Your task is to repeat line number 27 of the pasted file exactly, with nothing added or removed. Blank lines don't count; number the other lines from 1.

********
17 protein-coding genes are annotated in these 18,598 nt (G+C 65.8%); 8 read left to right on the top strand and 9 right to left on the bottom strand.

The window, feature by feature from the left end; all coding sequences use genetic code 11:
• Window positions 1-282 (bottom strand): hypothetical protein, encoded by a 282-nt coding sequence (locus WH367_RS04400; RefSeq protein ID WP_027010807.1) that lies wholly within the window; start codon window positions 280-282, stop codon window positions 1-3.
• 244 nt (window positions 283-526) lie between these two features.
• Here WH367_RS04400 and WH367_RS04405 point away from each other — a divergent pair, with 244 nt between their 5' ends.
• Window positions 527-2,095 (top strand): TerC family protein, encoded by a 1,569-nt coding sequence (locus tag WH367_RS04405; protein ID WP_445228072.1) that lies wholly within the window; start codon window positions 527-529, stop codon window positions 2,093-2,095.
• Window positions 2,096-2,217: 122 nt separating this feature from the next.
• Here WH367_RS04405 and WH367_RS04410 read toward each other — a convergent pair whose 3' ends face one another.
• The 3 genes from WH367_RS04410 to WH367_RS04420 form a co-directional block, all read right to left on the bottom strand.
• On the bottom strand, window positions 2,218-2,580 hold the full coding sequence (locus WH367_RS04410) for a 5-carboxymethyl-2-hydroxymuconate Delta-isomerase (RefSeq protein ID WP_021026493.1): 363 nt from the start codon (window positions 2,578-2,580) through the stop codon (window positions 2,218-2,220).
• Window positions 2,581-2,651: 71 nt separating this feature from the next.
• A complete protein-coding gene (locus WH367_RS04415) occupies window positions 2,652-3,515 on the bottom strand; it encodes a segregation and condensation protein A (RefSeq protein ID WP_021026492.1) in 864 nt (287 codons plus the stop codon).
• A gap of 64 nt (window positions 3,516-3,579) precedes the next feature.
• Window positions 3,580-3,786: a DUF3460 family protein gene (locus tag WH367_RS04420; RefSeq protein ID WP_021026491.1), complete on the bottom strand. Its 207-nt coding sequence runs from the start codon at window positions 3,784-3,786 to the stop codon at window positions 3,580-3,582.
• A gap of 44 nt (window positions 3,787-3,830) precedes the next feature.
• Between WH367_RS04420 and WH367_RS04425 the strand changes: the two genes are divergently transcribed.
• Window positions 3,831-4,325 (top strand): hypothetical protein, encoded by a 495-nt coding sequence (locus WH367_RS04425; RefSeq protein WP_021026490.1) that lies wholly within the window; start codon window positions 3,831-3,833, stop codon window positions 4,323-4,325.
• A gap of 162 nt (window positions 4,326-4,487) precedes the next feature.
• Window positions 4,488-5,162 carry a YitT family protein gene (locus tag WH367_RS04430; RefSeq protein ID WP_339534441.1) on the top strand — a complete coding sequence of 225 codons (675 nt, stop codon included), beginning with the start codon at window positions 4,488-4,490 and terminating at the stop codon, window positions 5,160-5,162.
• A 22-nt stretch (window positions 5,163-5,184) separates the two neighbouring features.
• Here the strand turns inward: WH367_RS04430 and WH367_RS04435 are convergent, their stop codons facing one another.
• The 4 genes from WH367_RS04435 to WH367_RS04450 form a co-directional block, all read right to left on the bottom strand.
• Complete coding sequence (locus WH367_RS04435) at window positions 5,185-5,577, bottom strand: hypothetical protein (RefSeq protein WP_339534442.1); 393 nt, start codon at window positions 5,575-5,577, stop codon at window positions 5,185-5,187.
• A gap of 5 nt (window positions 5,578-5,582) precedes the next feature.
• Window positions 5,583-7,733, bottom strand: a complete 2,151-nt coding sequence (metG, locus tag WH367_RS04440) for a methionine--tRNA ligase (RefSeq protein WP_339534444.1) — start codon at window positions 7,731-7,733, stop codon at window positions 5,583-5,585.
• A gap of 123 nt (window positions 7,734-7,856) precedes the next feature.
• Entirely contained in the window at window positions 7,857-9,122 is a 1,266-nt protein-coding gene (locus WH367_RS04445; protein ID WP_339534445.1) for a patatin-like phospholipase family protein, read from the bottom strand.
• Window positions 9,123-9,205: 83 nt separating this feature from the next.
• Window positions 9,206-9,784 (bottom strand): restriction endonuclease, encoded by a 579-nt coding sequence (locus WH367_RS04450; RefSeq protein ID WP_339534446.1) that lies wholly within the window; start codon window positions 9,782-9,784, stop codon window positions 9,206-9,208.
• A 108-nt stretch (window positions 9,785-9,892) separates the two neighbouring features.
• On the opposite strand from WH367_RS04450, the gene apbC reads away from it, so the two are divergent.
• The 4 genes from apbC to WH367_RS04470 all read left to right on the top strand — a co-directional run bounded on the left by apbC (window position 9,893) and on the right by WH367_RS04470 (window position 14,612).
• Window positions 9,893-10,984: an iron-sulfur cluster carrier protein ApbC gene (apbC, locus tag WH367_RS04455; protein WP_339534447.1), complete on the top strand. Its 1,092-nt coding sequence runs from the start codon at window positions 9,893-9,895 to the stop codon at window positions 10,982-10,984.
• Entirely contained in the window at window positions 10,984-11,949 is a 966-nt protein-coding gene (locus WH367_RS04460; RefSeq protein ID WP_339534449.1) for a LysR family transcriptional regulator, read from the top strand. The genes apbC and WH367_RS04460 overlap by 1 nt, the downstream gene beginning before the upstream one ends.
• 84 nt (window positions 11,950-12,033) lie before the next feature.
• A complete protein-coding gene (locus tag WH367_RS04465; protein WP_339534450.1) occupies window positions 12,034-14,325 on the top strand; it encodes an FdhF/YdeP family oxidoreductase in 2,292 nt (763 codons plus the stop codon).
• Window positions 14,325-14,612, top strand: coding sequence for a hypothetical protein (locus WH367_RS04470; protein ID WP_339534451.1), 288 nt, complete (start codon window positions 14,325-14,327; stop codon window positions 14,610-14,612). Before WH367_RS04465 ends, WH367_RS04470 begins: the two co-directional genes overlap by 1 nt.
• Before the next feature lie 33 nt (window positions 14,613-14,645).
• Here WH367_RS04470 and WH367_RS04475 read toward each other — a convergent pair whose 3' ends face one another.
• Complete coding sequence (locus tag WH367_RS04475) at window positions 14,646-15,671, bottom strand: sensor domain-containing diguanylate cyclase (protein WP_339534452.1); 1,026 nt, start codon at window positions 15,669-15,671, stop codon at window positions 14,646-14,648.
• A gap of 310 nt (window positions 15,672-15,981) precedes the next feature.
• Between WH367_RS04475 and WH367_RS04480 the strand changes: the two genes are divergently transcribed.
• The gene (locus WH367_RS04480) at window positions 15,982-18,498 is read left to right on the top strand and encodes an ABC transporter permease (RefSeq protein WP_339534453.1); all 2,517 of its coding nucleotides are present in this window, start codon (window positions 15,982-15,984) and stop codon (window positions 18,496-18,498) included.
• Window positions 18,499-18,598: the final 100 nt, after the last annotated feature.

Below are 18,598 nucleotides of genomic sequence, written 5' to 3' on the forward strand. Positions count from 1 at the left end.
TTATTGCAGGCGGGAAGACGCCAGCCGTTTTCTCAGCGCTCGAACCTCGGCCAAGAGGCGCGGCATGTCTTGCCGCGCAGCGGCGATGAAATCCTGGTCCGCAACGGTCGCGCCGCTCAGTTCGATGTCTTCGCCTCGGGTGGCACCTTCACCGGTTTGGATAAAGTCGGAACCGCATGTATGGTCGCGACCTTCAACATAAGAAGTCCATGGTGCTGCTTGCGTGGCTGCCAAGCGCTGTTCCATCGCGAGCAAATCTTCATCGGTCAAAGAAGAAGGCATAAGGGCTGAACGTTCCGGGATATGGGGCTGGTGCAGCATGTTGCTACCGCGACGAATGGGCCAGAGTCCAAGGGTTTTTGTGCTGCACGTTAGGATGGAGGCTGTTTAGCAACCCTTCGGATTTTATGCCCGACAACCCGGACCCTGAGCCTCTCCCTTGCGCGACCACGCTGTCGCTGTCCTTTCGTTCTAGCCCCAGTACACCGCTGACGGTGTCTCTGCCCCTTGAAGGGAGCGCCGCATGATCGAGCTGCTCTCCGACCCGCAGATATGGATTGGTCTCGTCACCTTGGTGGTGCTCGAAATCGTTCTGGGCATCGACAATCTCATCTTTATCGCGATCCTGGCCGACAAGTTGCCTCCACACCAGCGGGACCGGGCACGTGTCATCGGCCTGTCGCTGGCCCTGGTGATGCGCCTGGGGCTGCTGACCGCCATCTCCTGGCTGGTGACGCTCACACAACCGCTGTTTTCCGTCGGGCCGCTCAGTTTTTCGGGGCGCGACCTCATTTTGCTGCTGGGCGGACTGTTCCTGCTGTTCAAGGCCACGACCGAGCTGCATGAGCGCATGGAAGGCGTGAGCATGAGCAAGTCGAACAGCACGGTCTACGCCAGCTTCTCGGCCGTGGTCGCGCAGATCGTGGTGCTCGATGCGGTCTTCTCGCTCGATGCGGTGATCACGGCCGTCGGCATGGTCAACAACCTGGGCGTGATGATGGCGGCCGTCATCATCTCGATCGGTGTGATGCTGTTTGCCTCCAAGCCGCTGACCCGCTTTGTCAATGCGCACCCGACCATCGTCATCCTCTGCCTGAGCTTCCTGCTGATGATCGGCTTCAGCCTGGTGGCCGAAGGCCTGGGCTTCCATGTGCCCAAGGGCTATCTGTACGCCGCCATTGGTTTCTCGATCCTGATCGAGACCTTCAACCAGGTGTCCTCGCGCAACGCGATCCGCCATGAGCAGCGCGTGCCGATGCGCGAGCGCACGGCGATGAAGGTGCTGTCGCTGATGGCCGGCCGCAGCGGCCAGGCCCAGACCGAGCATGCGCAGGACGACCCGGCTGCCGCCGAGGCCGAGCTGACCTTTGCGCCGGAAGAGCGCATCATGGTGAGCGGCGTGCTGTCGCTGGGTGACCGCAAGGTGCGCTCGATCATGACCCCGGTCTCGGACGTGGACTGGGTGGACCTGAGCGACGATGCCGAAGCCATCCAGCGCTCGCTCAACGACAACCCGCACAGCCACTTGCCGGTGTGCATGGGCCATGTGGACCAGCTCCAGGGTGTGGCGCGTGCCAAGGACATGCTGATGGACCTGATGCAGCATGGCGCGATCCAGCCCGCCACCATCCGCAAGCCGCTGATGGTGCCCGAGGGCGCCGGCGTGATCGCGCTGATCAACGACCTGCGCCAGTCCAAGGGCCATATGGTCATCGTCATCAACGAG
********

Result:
• Entirely contained in the window at window positions 7,857-9,122 is a 1,266-nt protein-coding gene (locus WH367_RS04445; protein ID WP_339534445.1) for a patatin-like phospholipase family protein, read from the bottom strand.